Dan: Dan is 50-year old living in Metro Detroit, interested in finding out more about the place he grew up in. Libraries are daunting, and he does not have the time to weed through multiple sources to get what he needs. Having lived in Metro Detroit his entire life, Dan has seen Detroit decline and be on the rise again. He went to Bob-Lo as a kid but now wants to know about the island and what happened to the park after it was in disuse. He has seen the Underground Railroad memorial on the Detroit River Trail but he is unclear about the working of the railroad. He is too young to remember all the railroad yards that dotted the river banks in the mid-twentieth century, but his father, a railroad worker told him all about it. He now wants to know more. Dan, like so many Metro Detroiters went to Windsor for his first drink (since Canada had a lower drinking age) and has heard so much about Prohibition, but he wants to know if there really are barrels at the bottom of the river from the era. This site presents him with a platform where he can examine changes over time and space. He was recently able to see the railroad yard where his father worked, which is now a part of the river trail.
Alexa: A high-school student working on a project on the role of Grosse Ile in the Underground Railroad, Alexa is looking for some quick and reliable answers about the underground railroad, where enslaved people took shelter on the island, and when they were able to make their escapes. When she first thought of the project, Alexa was unsure about where to find material. As a third generation Grosse Ile resident who is socially conscious, Alexa has long wondered about the island she calls home. She recently visited some family across the river and visited the Underground Railroad memorial on the Windsor side. She later went to the Museum Windsor, where she learned about the War of 1812 and the 1838 Rebellions. She was fascinated and when she was asked to propose a project for her AP History class, she thought the Underground Railroad was the perfect choice. This website has given her important sources and a larger temporal understanding of what Grosse Ile looked like in the eighteenth and the nineteenth centuries. After having perused the website in great detail, she now knows where to look for more information and has just gotten in touch with the Grosse Ile historical society as well as the Detroit Public library to access more material for her project.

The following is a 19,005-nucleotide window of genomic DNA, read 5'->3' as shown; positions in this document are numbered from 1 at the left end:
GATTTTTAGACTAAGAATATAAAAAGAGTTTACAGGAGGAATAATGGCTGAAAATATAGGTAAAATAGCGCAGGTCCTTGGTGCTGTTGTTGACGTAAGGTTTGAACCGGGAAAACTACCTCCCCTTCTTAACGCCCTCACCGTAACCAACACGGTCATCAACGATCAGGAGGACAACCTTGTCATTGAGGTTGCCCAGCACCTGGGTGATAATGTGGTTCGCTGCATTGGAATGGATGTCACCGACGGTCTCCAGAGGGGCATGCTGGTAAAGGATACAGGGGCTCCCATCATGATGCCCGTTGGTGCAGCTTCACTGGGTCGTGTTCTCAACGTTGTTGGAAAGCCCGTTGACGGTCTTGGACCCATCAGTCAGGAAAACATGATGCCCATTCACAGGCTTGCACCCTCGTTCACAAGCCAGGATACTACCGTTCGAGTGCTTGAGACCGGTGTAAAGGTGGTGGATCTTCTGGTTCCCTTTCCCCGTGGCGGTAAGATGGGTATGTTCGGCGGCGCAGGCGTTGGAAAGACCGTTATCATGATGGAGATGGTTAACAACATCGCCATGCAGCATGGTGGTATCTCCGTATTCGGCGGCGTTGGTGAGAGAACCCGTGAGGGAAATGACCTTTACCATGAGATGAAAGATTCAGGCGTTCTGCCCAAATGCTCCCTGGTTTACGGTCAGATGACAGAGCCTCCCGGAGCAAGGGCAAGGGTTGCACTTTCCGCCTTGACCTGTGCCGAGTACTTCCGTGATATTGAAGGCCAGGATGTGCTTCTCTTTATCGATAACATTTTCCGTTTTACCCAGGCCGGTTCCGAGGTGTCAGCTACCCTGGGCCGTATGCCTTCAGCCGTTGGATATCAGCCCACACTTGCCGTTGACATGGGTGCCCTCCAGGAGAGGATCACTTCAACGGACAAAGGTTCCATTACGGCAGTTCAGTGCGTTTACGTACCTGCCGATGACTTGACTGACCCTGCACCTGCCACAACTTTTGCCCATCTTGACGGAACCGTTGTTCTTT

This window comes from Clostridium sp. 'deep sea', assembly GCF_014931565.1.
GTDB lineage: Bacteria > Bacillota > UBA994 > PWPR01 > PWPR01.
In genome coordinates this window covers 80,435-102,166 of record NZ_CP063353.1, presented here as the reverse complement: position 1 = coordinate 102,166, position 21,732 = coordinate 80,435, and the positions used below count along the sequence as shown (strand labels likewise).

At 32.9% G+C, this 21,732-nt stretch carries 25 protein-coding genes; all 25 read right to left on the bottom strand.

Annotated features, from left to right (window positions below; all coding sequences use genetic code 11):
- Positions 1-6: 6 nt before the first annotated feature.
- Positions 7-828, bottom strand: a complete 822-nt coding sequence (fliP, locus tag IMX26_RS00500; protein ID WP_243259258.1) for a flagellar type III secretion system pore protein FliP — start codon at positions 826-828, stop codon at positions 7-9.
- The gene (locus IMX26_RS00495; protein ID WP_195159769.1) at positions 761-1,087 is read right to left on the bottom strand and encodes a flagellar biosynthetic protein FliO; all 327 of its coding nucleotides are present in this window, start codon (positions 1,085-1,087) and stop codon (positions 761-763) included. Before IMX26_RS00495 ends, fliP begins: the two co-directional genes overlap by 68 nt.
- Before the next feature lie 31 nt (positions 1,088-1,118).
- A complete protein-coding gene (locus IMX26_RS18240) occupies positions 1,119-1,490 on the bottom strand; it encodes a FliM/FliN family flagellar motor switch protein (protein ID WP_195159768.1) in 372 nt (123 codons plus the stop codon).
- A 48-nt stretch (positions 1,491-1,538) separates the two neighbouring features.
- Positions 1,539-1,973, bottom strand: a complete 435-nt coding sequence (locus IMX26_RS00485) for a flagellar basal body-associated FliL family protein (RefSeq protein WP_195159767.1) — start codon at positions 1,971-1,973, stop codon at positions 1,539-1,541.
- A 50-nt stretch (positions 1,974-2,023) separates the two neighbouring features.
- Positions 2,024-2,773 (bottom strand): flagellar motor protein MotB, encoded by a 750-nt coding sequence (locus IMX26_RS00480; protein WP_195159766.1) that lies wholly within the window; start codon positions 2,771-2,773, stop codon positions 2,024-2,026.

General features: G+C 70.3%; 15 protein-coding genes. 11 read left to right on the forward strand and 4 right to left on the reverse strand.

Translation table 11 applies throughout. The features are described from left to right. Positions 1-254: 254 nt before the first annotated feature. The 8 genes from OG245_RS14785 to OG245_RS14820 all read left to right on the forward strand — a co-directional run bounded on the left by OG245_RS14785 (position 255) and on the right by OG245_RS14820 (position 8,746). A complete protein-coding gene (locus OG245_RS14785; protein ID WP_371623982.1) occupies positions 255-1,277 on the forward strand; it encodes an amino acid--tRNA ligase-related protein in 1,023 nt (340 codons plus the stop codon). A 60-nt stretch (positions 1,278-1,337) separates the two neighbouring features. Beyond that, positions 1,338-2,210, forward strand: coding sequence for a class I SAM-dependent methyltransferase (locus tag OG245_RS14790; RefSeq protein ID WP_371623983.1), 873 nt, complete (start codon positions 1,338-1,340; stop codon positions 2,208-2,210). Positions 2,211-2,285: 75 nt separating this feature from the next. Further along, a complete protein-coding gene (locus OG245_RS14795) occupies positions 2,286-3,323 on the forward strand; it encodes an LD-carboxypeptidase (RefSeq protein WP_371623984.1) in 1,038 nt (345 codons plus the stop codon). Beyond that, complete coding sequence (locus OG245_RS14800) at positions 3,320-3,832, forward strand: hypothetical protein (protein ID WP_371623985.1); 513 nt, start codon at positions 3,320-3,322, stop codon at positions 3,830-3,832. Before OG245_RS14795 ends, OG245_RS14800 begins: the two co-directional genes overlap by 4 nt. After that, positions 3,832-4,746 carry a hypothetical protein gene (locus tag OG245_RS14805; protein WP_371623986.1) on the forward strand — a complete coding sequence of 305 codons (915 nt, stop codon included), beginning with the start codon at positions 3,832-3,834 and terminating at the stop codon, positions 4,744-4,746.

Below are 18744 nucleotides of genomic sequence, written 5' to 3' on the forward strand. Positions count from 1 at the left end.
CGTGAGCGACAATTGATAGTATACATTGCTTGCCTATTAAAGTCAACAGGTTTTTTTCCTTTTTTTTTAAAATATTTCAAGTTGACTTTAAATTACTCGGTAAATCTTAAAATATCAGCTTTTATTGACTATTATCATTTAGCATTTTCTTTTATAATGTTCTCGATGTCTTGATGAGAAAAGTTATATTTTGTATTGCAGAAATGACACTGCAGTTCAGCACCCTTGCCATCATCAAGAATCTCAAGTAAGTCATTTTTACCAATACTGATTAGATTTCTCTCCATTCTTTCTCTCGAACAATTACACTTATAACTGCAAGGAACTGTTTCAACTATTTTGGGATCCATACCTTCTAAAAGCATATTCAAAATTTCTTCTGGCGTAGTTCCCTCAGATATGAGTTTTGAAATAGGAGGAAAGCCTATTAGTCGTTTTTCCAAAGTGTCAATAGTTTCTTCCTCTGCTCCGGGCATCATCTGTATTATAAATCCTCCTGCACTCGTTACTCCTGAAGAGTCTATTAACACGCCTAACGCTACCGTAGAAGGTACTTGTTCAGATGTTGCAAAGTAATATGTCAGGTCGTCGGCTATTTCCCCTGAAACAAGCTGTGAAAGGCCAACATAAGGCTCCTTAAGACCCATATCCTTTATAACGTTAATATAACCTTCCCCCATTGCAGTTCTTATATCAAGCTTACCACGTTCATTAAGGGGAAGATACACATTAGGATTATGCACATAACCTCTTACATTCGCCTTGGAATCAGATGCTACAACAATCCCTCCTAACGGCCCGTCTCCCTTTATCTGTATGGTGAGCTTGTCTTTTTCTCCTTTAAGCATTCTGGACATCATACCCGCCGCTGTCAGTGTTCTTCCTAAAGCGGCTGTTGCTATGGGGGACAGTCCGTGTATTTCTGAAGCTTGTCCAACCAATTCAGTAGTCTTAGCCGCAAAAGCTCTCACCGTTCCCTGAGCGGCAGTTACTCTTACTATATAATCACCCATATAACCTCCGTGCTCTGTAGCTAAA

Jack: Born in Windsor, Jack was called to the Ontario Bar in 1980 and is currently the Senior Legal Counsel for the City of Windsor. He has written books and papers on legal history in Canada, and especially on transborder issues but has recently become interested in exploring the shipping industry’s past in Windsor and Detroit. In specific, Jack wants to know more about the role of dredging. He has seen dredging issues pop up in old legal cases from the 1880s and 1890s and thinks there is a compelling story to be told but does not quite know where to start. This website has given him important information on the role of dredging in altering the riverscape as well as its impact on the shipping industry.
I draw upon the Heidegger when thinking about the ordering of nature of returns. A lot of this ordering was dependent on mathematization and calculation. That the state was the most equipped actor to carry out this sustained form of surveillance, calculation, and change is chronicled by James Scott in Seeing Like a Statealbeit for the early-mid twentieth century. When drawing upon Scott for my own project, I think about the ability of the state to use its massive infrastructural machine in the service of ordering nature, a practice first begun in the nineteenth century with the rise of engineering as an applied science. See Martin Heidegger, The Question Concerning Technology and Other Essays, trans. William Lovitt, Works (New York, NY: Harper and Row, 1996); James C. Scott, Seeing Like a State: How Certain Schemes to Improve the Human Condition Have Failed, Nachdr., Yale Agrarian Studies (New Haven, Conn.: Yale Univ. Press, 1998).
Karolyn Smardz Frost and Veta Smith Tucker, eds., A Fluid Frontier: Slavery, Resistance, and the Underground Railroad in the Detroit River Borderland, Great Lakes Books Series (Detroit MI: Wayne State University Press, 2016).
Denver Alexander Brunsman et al., Border Crossings: The Detroit River Region in the War of 1812, 2012.
Frost and Tucker, A Fluid Frontier: Slavery, Resistance, and the Underground Railroad in the Detroit River Borderland.
Tiya Miles, The Dawn of Detroit: A Chronicle of Slavery and Freedom in the City of the Straits(New York ; London: The New Press, 2017); Frost and Tucker, A Fluid Frontier: Slavery, Resistance, and the Underground Railroad in the Detroit River Borderland; Catherine Cangany, Frontier Seaport: Detroit’s Transformation into an Atlantic Entrepôt, American Beginnings, 1500-1900 (Chicago ; London: The University of Chicago Press, 2014); Brunsman et al., Border Crossings; John J. Buckowczyk et al., Permeable Border: The Great Lakes Basin as Transnational Region, 1650 – 1990(Pittsburgh PA: University of Pittsburgh Press; University of Calgary Press, 2005).
Please note: There is a long term Digital History Project, the Detroit River Border Digital History Project at the Centre for Digital Scgolarship at the University of Windsor. However, very little is known about the temporal and spatial scope of the project. It currently has a Facebook page which does not have a lot of information about the project itself. When I first conceived of my project, this project was not on the horizon but now that it is, I will need to know more about it to avoid redundancies.